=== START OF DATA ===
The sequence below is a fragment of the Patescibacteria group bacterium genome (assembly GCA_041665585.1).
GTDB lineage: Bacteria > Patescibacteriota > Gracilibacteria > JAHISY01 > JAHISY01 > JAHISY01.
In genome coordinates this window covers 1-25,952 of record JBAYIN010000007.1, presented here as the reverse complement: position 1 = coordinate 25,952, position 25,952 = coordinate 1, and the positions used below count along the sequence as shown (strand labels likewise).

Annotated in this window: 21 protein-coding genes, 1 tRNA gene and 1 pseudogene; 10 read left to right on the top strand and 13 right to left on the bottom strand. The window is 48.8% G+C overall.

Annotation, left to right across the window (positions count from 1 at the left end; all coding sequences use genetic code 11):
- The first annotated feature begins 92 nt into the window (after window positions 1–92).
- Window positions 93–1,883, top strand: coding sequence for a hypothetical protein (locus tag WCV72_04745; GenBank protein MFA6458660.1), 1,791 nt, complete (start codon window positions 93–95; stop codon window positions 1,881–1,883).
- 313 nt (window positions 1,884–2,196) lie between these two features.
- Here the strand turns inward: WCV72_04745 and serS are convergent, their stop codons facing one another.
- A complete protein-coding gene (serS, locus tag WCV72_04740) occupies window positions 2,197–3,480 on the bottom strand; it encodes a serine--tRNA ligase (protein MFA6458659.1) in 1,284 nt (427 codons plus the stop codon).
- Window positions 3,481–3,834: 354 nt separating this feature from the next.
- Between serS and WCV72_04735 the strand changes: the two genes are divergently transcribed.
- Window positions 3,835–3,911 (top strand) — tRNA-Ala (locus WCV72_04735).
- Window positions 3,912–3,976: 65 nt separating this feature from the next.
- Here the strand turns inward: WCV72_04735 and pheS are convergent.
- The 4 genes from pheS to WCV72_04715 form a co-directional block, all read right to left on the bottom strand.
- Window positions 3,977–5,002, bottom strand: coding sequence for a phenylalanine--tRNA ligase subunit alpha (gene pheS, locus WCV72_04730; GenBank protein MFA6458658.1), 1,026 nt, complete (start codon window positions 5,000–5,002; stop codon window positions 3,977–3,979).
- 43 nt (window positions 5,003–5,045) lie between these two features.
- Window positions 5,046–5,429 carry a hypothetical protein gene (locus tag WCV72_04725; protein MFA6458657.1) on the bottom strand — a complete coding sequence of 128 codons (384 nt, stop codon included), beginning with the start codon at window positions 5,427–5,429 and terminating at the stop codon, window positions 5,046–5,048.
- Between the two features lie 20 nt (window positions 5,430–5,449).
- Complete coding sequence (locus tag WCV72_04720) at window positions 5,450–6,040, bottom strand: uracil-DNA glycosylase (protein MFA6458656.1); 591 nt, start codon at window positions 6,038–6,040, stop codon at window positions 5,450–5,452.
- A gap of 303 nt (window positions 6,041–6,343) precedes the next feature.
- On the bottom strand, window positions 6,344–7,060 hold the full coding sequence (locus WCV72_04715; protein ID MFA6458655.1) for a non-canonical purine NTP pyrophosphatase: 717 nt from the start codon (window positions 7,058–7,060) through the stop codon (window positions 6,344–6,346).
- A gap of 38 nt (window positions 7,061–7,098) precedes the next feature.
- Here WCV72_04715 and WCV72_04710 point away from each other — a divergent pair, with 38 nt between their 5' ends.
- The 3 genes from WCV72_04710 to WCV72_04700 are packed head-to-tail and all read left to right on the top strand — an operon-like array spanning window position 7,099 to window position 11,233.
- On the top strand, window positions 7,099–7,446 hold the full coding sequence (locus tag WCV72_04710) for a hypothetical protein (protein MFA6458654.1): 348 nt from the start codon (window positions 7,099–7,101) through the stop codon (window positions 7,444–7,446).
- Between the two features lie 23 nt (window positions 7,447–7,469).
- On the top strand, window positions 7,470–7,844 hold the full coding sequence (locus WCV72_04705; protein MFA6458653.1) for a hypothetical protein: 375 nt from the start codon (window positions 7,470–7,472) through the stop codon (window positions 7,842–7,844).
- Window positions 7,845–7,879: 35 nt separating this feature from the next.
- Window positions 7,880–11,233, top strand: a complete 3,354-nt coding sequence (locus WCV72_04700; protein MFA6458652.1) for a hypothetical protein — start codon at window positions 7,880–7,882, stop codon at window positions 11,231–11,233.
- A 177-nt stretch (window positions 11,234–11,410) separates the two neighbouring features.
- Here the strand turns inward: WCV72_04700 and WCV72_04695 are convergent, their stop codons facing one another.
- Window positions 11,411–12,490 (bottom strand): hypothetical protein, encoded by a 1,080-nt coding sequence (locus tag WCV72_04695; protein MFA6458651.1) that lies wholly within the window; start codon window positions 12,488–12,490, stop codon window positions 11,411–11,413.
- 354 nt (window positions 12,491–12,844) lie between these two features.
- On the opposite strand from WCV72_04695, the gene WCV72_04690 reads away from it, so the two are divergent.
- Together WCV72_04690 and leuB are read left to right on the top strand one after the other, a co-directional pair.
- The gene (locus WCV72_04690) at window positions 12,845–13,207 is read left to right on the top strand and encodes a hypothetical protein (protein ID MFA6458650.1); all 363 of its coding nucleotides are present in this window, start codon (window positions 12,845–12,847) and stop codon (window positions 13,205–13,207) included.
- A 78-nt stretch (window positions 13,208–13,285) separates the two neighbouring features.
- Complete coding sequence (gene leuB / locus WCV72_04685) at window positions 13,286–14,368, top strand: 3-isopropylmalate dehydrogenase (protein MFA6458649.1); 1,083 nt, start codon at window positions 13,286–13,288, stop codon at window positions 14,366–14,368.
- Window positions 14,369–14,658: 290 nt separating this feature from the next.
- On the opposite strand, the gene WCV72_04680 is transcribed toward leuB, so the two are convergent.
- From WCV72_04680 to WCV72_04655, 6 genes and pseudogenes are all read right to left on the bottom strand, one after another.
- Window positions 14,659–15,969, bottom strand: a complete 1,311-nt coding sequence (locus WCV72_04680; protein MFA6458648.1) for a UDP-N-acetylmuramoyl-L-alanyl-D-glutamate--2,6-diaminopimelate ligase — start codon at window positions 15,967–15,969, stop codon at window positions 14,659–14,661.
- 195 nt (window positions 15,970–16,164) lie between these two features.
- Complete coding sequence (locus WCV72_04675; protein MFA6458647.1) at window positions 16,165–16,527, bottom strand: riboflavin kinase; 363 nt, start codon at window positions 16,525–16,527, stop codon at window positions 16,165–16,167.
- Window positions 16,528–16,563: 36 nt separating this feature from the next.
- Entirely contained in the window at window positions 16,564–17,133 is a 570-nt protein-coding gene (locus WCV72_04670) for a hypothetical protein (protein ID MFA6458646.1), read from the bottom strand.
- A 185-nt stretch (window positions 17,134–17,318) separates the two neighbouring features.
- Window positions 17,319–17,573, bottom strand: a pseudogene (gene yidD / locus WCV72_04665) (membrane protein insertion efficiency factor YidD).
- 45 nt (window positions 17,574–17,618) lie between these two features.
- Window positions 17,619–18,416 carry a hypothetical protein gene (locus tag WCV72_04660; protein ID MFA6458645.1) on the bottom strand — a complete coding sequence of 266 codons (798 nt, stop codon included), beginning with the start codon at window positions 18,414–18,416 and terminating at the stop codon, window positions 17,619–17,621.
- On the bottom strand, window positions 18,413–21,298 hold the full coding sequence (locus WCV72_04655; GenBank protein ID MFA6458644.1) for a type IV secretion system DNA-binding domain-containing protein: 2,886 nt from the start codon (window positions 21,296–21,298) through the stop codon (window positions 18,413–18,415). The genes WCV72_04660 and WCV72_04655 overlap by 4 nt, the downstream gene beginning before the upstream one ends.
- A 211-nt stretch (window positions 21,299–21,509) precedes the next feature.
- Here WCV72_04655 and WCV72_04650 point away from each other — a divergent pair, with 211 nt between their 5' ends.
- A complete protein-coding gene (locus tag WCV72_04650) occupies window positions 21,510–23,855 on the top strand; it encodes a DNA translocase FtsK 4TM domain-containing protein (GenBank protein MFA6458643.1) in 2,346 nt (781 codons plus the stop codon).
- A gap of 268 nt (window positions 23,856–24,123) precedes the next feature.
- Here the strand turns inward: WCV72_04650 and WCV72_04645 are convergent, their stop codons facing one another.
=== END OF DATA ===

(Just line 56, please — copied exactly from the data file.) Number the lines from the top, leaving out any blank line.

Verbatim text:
- A complete protein-coding gene (locus tag WCV72_04650) occupies window positions 21,510–23,855 on the top strand; it encodes a DNA translocase FtsK 4TM domain-containing protein (GenBank protein MFA6458643.1) in 2,346 nt (781 codons plus the stop codon).